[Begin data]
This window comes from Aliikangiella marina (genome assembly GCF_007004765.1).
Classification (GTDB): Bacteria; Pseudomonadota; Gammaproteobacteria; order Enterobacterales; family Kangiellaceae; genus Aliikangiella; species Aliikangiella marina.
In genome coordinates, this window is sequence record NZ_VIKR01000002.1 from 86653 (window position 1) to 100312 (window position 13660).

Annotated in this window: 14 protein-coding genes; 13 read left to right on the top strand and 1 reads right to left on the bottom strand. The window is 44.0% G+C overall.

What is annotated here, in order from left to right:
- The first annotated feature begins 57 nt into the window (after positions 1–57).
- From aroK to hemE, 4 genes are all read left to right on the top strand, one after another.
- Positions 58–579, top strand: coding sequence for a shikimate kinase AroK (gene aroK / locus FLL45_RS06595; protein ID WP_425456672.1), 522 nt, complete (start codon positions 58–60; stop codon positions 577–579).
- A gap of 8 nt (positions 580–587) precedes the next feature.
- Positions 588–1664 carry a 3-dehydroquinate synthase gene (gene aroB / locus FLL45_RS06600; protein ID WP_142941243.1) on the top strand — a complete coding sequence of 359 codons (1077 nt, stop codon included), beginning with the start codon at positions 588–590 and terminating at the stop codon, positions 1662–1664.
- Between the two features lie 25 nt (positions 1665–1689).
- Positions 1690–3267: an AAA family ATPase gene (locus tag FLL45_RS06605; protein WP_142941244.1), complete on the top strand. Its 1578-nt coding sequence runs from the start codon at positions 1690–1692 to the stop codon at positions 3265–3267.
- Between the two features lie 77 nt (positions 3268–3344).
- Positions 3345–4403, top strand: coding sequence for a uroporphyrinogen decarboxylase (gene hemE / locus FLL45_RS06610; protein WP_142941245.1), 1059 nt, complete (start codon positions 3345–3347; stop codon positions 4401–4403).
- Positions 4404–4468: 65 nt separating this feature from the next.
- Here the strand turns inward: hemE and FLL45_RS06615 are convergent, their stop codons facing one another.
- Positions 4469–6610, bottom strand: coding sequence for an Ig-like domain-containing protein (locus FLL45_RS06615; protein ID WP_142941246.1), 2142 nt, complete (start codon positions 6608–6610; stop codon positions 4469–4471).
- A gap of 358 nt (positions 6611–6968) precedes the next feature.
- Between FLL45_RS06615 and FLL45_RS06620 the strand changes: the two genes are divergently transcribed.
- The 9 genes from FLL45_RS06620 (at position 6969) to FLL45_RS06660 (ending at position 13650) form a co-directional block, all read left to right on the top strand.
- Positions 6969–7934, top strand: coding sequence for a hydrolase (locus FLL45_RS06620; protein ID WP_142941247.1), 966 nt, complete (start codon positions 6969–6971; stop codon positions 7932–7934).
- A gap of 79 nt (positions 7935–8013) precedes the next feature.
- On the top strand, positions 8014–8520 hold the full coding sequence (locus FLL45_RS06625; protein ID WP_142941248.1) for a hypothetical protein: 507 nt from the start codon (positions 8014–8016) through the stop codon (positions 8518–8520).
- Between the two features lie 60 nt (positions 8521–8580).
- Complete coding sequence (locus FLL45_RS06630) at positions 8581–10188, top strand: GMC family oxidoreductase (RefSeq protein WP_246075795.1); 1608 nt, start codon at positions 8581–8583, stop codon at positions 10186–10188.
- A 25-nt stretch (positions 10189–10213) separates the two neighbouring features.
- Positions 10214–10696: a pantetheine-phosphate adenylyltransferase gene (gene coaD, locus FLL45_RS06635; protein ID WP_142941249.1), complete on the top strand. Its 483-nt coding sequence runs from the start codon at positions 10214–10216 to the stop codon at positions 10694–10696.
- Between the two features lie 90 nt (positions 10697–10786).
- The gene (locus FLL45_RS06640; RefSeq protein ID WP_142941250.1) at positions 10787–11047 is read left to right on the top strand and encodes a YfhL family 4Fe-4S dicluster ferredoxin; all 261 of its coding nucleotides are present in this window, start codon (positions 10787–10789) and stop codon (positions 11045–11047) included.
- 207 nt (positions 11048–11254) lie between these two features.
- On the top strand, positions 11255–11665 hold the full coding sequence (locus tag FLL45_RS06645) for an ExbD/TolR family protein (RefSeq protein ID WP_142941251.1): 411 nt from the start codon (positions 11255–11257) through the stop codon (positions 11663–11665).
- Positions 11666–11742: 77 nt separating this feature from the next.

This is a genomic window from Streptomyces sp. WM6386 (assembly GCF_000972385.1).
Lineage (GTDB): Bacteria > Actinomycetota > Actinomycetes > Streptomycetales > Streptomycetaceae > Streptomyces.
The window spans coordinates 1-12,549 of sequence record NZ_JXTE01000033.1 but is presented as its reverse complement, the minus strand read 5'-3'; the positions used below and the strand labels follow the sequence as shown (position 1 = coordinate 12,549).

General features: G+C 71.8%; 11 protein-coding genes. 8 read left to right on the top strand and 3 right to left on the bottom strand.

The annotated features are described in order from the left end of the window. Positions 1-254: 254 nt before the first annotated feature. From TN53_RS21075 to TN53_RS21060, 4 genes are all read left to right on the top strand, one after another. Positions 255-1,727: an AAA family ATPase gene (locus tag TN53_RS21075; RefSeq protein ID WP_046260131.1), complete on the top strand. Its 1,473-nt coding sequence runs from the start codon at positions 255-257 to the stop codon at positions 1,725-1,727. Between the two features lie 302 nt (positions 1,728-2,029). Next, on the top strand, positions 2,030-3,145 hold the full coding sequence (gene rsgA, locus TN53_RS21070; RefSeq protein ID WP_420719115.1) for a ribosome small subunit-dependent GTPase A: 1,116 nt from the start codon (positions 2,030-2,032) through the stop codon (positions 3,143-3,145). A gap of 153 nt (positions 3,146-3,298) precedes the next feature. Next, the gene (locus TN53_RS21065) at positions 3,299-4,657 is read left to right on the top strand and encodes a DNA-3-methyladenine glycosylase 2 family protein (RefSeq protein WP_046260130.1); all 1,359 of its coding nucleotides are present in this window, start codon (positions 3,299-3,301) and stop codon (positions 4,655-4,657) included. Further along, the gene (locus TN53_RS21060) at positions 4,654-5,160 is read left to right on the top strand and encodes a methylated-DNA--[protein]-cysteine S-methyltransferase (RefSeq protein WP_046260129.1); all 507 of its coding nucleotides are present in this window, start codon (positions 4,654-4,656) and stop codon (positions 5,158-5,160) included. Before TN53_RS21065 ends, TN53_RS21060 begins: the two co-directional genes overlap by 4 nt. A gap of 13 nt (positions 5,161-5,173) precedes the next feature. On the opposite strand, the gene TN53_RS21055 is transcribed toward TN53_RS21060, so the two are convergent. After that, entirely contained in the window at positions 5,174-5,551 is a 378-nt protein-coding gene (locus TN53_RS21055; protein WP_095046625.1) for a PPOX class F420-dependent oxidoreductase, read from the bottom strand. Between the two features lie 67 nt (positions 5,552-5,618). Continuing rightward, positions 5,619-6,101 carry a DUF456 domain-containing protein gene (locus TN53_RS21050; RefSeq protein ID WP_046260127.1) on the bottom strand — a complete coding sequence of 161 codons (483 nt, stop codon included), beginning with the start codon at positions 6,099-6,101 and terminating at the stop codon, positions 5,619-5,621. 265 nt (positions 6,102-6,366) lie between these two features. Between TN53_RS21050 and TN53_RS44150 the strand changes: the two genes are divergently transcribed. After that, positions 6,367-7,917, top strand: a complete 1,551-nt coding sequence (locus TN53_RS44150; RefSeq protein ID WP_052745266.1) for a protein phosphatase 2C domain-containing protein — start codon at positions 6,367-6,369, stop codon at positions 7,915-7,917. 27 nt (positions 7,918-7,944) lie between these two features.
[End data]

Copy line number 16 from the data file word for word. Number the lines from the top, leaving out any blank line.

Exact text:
- Here the strand turns inward: hemE and FLL45_RS06615 are convergent, their stop codons facing one another.